Did Donald Trump Save the F-15 and F/A-18 (and Boeing)?

Did Donald Trump Save the F-15 and F/A-18 (and Boeing)?


The Trump Administration’s rise to power has proven to be a boon for Boeing’s fighter programs.

In previous years, both the F/A-18E/F Super Hornet and F-15 Eagle production lines were expected to shut down as Lockheed Martin’s F-35 Joint Strike Fighter looked set to dominate the fighter market both domestically and internationally. However, with domestic defense funding boosted and new overseas sales, the future looks brighter for both jets.

“I think after several years of having to endure the damage of sequestration and a challenging defense budget, we're now seeing reemerging strength of that budget supported by both parties, and we're encouraged by the future year plans that we've seen,” Dennis Muilenburg, Boeing's chairman, president and Chief Executive Officer, told investors. “And that is something that has bolstered our expectations for our defense business going forward.”

The Trump Administration’s largesse has been particularly helpful for Boeing’s St Louis, Missouri, operations. “Now in particular to St. Louis, the support for individual programs there has been strong both domestically and internationally,” Denis Muilenberg said. “Our weapons business, which is based there, has been strong and we're continuing to see growth there in a number of programs and our fighter business. And that includes F-15 international sales as well as upgrades to the F-15 fleet domestically. And perhaps most encouragingly is the progress we're seeing on the F-18 Super Hornet line. And I think it's a testament to the quality of the product.”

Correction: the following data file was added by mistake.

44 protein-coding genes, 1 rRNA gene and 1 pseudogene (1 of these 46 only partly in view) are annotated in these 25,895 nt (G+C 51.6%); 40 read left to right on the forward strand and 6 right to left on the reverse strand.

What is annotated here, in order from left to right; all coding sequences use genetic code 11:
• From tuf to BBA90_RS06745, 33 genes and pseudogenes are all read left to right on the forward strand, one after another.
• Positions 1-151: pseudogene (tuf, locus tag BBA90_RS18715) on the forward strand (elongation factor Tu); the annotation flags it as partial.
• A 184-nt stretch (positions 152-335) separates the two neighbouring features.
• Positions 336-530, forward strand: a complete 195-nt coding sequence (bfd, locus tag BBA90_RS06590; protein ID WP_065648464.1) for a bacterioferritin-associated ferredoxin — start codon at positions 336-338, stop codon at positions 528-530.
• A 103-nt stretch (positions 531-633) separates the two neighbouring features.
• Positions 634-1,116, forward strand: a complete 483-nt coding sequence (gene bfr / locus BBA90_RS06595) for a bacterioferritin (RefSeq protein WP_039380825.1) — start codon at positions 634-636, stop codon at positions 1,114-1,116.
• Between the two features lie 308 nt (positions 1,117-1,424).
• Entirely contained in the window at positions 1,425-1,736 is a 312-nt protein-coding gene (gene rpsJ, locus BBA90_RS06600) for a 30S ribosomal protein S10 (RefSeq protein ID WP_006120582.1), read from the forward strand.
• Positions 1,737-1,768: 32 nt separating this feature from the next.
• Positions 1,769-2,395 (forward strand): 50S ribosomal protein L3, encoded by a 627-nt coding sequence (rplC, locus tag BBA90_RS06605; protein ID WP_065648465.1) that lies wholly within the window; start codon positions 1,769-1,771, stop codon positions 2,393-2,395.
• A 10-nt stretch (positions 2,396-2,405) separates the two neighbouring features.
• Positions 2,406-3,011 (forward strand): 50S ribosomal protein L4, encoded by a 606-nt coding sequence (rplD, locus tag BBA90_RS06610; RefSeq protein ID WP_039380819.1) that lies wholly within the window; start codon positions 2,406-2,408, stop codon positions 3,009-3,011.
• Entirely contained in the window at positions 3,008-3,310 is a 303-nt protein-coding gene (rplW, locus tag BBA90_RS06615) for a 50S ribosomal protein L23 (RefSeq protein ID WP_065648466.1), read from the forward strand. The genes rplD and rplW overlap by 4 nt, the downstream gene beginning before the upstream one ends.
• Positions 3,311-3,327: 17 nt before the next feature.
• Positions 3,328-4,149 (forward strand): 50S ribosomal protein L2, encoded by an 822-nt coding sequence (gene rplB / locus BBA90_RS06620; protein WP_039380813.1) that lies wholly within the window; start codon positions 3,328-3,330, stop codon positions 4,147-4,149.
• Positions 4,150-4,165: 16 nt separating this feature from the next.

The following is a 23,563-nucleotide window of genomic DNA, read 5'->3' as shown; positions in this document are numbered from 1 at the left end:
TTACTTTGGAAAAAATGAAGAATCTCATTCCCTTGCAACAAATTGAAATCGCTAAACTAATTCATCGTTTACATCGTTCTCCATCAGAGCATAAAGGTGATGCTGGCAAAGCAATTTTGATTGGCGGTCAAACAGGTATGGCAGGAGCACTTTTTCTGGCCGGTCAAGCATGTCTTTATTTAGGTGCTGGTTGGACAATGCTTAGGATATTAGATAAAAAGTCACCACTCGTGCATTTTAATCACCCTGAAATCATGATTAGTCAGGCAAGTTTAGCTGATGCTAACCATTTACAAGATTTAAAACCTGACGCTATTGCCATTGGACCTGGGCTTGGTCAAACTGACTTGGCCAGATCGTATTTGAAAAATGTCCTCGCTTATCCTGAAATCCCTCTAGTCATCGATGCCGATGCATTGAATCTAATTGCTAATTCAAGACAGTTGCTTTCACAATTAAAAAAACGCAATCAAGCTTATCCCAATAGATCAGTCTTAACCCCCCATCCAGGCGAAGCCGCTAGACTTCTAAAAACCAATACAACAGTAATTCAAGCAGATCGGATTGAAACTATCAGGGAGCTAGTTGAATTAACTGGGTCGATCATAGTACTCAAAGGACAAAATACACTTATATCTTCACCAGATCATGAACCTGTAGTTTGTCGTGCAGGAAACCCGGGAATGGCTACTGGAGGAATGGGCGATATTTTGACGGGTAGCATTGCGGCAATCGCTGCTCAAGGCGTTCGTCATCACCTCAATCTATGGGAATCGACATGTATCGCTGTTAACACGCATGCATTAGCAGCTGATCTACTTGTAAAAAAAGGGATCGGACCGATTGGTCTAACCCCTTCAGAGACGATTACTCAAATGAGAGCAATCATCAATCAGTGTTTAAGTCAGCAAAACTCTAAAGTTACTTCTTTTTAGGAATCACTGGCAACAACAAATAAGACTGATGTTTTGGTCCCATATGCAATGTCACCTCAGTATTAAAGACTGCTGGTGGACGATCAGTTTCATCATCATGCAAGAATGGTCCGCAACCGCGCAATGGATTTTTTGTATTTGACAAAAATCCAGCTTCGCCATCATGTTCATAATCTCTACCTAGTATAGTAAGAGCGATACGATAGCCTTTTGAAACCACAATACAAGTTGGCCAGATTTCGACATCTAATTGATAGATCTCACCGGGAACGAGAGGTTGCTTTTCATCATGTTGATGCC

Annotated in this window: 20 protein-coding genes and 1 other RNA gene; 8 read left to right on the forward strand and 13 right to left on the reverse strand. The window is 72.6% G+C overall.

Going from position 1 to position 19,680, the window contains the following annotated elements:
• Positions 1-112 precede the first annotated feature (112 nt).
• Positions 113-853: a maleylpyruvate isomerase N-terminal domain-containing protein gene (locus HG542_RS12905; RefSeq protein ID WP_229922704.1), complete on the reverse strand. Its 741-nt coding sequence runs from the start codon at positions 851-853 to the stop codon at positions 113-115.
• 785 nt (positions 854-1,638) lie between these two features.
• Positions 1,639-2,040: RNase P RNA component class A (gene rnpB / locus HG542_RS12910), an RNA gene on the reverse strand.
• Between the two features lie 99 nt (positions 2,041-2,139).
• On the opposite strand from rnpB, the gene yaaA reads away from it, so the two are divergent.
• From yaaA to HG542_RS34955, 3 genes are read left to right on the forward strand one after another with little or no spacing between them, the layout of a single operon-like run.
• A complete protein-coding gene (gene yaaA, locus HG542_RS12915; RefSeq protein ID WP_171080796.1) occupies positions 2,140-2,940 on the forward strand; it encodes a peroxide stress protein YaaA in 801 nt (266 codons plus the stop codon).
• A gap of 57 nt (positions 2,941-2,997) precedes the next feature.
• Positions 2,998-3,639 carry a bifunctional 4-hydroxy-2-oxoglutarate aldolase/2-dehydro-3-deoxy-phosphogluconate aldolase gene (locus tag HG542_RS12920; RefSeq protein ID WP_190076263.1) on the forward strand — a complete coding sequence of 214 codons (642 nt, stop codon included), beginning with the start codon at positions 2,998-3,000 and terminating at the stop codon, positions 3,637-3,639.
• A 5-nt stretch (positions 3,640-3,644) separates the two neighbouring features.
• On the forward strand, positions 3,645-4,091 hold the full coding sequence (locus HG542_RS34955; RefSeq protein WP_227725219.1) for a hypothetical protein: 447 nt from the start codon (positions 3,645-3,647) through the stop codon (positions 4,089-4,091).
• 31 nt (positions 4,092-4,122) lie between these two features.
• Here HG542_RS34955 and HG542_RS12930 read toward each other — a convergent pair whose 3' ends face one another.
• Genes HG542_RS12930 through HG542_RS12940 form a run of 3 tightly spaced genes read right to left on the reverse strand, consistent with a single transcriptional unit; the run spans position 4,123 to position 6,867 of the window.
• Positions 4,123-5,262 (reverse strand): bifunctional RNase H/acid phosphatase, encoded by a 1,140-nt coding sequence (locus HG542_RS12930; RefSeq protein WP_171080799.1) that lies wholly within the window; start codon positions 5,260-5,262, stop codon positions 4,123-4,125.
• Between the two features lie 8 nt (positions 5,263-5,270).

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Indeed, with the U.S. Navy’s decision to buy new Block III Super Hornets and refurbish older aircraft, the F/A-18E/F production line has seen a renaissance. “You can hear our customers are very supportive. The U.S. Navy and what that airplane is doing for them every day in the fleet is important,” Muilenberg said. “And we have a great program that's producing capability that our customers need. And we're looking forward to continuing to grow that program going forward.”

That is a turnaround from only a few years ago when it was expected that the Super Hornet production line would be shutdown. “A couple years ago, we had some questions about that production line,” Muilenberg said. “We can now see both the F-18 and the F-15 production lines extending far into next decade. And one good example of that is in the five-year future defense plan. We see a Navy request now for 110 new Super Hornets as well as the Service Life Extension Program for the existing Super Hornet fleet. So we're bullish about the fighter lines for the future.”

Thus, Boeing will survive long enough as a combat aircraft manufacturer to compete on the Navy and Air Force’s next generation fighter programs that are just starting to get underway.

Dave Majumdar is the defense editor for The National Interest. You can follow him on Twitter: @davemajumdar.

Image: Wikimedia Commons